Cream is the fat
that rises to the top of whole milk. It has a smooth, satiny texture and
is labeled according to its butterfat content (heavy to light). Creams are
usually labeled "pasteurized" or "ultra-pasteurized". Ultra
pasteurized creams have a longer shelf life than pasteurized creams, but taste
is affected (some say it has a cooked flavor). For superior taste,
although it can be hard to find, buy 'pasteurized' not 'ultra pasteurized'
Cream or Heavy
"Whipping" Cream has 36 - 40% butterfat and when
whipped it holds its form and
doubles in volume. Heavy cream is used for filling and decorating pastries.
Whipping Cream has a
butterfat content of 30%. It whips but not as well as heavy cream, and will not
hold its form long. Good for fillings but does not hold up well for
Light or Coffee Cream
has 18-30% butterfat.
Half and Half Cream is a
mixture of cream and whole milk and contains 10 - 18% butterfat. Mainly used
in beverages and does not whip.
Single Cream has a 20%
butterfat content and is used in both sweet and savory cooking.
Double (rich) Cream has
a 48% butterfat content and can be whipped and is also used in pies and sauces.
Clotted Cream (Devonshire or Devon
Cream) is a thick, rich, yellowish cream with a scalded or cooked flavor
that is made by heating unpasteurized milk until a thick layer of cream sits on
top. The milk is cooled and the layer of cream is skimmed off.
Clotted cream has 55-60 percent fat content and is so thick it does not need
whipping. Traditionally served with scones and fruit. Clotted cream
is produced commercially in Devon, Cornwall, and Somerset England.
In the States it is sold in small jars and can be
found in specialty food stores or else through mail order catalogs (The Baker's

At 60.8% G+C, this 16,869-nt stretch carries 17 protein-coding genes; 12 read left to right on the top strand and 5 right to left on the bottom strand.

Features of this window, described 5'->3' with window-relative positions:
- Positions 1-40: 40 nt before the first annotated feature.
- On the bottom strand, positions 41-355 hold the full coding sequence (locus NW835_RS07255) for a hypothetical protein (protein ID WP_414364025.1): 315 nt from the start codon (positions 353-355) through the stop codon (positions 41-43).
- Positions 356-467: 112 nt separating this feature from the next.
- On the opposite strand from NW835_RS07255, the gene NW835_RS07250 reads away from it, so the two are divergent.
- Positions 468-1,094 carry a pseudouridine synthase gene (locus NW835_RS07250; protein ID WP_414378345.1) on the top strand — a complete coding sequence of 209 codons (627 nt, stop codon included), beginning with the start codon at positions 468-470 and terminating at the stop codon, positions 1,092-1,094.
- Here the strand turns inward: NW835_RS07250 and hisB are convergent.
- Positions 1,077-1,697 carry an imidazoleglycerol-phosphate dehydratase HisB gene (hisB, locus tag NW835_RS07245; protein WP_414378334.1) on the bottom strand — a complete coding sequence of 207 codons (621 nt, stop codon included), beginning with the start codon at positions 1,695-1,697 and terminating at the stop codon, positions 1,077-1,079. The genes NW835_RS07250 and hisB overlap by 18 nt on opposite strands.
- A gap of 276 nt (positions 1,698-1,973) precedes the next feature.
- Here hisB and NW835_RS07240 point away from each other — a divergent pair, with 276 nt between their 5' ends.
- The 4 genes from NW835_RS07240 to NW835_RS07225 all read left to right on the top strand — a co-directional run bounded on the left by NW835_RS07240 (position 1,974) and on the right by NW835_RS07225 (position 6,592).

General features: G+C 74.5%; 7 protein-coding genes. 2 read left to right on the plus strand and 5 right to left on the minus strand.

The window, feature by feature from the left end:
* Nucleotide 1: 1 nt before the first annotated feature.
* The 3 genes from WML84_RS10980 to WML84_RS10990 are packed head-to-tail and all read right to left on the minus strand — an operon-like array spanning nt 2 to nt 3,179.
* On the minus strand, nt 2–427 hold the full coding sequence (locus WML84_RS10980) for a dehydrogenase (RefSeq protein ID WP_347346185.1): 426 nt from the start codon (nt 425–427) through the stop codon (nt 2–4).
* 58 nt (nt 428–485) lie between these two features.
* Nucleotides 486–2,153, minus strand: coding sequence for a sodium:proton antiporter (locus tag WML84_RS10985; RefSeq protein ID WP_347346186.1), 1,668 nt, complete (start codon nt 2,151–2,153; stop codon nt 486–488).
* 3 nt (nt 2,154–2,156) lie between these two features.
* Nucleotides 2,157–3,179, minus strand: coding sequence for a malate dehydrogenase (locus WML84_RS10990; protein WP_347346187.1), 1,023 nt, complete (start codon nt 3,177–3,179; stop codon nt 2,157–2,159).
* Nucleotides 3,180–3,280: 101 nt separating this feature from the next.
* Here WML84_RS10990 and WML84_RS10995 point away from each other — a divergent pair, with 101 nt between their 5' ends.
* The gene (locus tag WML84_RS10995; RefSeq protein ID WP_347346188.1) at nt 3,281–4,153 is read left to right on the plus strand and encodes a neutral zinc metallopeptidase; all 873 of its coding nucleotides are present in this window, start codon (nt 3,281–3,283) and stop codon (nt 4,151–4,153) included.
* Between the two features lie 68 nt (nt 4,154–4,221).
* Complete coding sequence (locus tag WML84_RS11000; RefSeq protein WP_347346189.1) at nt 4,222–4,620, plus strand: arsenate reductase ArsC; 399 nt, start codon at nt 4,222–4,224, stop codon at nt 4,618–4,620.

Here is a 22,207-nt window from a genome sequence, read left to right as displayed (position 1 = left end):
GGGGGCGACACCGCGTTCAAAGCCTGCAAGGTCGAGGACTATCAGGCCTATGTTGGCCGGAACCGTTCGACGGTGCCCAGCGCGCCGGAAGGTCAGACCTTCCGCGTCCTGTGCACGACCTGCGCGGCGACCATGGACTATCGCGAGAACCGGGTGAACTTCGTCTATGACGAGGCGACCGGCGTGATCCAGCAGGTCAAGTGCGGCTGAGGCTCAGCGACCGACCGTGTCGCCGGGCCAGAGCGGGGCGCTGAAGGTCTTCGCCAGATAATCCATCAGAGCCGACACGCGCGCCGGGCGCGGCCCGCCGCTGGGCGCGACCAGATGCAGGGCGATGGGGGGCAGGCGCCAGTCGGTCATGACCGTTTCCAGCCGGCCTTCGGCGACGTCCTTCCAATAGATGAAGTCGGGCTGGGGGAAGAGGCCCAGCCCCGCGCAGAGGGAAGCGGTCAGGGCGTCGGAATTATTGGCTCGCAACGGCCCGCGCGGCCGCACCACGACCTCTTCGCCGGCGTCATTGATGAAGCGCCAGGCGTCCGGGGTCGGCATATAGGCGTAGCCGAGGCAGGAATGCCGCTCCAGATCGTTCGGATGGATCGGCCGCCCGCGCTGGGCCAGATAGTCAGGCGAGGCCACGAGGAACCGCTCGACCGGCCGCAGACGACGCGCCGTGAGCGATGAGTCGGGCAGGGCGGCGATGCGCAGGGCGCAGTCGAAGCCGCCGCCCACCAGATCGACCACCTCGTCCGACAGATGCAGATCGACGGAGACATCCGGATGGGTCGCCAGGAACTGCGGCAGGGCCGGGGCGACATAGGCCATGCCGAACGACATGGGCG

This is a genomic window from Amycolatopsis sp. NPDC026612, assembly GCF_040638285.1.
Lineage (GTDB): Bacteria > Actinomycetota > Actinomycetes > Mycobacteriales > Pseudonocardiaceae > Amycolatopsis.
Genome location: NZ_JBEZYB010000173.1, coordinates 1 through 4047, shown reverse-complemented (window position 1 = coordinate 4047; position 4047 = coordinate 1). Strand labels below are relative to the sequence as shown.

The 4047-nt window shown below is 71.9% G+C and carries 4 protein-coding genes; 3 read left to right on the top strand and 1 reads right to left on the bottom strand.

Catalogue 1-800-827-6836 or kingarthurflour.com).
Creme Fraiche is pronounced 'krem
fresh'. It is a thick and smooth heavy cream with a wonderfully rich and
velvety texture. This matured cream has a nutty, slightly sour taste produced by culturing
pasteurized cream with a special bacteria. (However, in France, where it originated, the
cream is unpasteurized so it naturally contains the bacteria necessary to make
creme Fraiche .) The butterfat content varies
(usually 30%), as there is no set standard so you will find every brand tastes a
Creme Fraiche can be found in specialty food stores and some grocery stores
although it is quite expensive. To make your own, simply combine 1-cup
(240 ml) heavy cream (preferably pasteurized, as ultra
pasteurized will take much longer to thicken and will not taste as good)
with 1-tablespoon buttermilk. Warm the cream to about 105 degrees F (40
degrees C). Remove from
heat and add the buttermilk. Allow the mixture to stand in a warm place, loosely
covered, until thickened but still pourable. This can take anywhere from 8 to 36
hours, but taste every 6 hours. The
fraiche is ready when it is thick with a
slightly nutty sour taste. Refrigerate. Will keep up to a week in the
is used in both sweet and savory dishes. Makes a wonderful topping for
fresh berries, cobblers and puddings.